Many ignorant of legislators’ duties – Lagos lawmaker | Independent Newspapers Limited
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Many ignorant of legislators’ duties – Lagos lawmaker

Posted: Apr 15, 2015 at 6:43 pm   /   by   /   comments (0)

Akinwunmi King, Lagos

A member of the Lagos State House of Assembly representing Apapa Constituency 2, Olumuyiwa Jimoh, has said that many people do not understand the duties of legislators.

Jimoh, who spoke in an interview in his office on Wednesday, explained many people believe that money politics is the only way to promote democracy in Nigeria, adding, “’Stomach infrastructure’” is not good for our system.”

The lawmaker said that though the idea in the heads of people like him might not tally with the reality on ground, but pointed out that people should understand the basic functions of the people in public office.

According to him, many people do not understand that it is not the work of a lawmaker to tar roads. “If you see the comments on facebook and other social media, you would be surprised that those that are educated do not even understand what a lawmaker does, not to talk of the illiterates. I don’t even believe in sharing money, but “stomach infrastructure” is a reality we have to live with.

“Even after office, some of us might not easily find our level. My salary for four years could not sustain the campaigns I did for the last elections; I had to raise money from other sources. We cannot sustain monetised politics in anyway.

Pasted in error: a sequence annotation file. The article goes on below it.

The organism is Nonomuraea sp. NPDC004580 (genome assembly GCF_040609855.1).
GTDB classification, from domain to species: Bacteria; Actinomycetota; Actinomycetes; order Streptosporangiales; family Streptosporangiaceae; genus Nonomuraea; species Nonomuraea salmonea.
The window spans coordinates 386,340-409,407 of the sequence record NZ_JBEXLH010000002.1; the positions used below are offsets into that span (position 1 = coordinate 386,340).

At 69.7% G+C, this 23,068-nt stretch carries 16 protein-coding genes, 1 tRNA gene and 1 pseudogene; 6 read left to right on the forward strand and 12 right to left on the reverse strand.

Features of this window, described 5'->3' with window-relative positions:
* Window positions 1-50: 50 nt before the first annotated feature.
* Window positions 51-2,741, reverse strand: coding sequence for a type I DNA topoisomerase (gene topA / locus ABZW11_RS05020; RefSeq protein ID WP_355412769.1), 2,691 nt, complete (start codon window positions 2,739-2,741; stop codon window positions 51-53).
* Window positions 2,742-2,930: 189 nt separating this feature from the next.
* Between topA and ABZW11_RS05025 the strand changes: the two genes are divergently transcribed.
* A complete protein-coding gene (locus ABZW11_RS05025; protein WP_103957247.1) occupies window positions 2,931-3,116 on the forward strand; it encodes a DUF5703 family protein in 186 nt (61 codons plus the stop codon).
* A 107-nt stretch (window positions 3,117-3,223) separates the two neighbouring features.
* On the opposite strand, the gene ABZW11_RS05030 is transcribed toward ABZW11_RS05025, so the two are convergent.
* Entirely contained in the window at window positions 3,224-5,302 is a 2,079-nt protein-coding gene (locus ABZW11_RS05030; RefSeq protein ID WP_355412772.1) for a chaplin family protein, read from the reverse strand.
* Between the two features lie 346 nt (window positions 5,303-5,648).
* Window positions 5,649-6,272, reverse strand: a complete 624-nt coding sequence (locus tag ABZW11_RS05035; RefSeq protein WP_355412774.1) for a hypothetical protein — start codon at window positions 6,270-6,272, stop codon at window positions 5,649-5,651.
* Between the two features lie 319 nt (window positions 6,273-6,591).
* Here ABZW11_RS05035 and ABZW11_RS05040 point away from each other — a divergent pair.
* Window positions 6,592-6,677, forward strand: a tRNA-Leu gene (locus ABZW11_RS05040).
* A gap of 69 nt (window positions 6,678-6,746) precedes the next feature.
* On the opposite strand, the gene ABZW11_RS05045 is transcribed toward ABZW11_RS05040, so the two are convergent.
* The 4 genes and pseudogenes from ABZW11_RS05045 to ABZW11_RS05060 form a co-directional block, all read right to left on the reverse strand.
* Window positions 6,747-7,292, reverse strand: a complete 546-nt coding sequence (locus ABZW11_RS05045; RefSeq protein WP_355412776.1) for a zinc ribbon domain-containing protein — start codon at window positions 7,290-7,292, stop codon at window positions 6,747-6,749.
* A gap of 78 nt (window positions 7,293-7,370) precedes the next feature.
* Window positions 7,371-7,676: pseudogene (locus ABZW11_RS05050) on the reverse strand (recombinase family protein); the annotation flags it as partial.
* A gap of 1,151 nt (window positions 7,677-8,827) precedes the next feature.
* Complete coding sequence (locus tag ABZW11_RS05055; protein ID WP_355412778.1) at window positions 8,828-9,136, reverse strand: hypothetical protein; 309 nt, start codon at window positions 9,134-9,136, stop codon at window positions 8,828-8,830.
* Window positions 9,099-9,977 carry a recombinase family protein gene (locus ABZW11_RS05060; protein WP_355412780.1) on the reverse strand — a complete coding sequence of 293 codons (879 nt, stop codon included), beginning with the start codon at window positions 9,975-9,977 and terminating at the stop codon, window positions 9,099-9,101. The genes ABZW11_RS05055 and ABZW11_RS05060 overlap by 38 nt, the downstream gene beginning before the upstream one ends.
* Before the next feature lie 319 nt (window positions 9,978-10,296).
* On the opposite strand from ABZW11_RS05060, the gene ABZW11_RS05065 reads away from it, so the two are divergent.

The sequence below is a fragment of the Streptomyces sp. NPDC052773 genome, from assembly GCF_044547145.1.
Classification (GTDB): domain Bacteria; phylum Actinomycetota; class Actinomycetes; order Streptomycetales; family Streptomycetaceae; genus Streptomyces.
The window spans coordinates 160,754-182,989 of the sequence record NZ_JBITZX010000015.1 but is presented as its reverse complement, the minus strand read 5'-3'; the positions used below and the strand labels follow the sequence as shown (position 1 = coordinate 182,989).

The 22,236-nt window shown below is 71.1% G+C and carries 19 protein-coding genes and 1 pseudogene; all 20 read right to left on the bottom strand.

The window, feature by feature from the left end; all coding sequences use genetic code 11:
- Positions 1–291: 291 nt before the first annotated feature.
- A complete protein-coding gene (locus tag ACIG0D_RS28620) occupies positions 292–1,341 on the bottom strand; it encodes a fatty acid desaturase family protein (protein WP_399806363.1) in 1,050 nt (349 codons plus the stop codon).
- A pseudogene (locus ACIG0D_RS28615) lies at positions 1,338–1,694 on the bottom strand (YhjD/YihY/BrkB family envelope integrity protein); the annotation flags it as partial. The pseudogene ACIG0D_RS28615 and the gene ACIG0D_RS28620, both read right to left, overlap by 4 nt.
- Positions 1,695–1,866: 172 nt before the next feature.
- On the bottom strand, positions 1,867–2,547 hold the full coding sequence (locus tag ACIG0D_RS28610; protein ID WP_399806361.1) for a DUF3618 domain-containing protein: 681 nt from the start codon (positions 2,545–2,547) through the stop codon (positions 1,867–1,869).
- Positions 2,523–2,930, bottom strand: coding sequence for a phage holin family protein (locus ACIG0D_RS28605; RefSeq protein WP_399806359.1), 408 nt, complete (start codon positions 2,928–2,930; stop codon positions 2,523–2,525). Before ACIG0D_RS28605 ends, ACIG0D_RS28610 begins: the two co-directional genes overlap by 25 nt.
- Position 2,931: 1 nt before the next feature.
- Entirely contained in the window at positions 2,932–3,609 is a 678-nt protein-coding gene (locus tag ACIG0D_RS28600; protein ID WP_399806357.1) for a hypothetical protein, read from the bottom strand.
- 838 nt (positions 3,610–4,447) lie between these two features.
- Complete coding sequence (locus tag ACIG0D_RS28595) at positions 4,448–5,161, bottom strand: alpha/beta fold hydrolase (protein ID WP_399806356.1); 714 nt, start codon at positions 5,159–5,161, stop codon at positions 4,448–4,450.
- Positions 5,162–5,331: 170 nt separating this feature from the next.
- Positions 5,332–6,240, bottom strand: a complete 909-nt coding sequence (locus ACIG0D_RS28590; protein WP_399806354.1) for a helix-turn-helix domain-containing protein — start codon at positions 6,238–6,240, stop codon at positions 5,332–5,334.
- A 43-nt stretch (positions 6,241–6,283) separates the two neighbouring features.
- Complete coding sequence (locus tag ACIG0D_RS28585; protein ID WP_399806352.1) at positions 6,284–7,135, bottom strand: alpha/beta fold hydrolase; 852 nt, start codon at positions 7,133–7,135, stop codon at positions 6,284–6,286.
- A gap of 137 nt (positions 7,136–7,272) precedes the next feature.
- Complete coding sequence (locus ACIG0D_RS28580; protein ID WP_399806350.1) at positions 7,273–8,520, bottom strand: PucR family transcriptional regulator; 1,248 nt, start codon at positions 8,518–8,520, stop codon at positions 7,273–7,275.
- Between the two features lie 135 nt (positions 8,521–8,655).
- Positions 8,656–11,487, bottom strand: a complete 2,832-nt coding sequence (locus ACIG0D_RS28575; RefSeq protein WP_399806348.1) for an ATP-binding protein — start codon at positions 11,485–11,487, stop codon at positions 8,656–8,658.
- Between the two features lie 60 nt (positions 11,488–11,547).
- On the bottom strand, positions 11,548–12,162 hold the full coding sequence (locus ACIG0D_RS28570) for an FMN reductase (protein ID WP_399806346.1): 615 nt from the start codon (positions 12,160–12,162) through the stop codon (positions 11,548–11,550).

“People believe that when we get there we want to go and embezzle money. Until we realise that those who go to public office would determine our pattern of life, we will continue to have problems. Any decision we take would affect them whether they like it or not, but because of nonchalance, you want to remain akimbo,” he said.

Speaking further, Jimoh stated that ethnicity, which played out in the last election, was part of the problems of the Nigerian society, adding that there are factors to be considered in configuring things, and that people from two wards in his area were from the south eastern part of the country.

“Despite that I used the money from my imprest and salary to empower them and give international scholarships to both the indigenes and non-indigenes in my area, the Igbo didn’t see me as one of them during the election, but rather they supported someone they didn’t know before.”


“That was why Chief Obafemi Awolowo said that we must understand our problems. It is like a plant, it has roots, if you don’t tackle the roots, you would not get results,” said he.

Reacting to the violence that marred the elections in some parts of the country, Jimoh explained that violence could be minimised in our elections, but that it cannot be curbed.

“Political violence has always been part of the world’s political development right from the French Revolution of 1789 and that it is now our responsibility to know that it is one person that would win any election,” he added.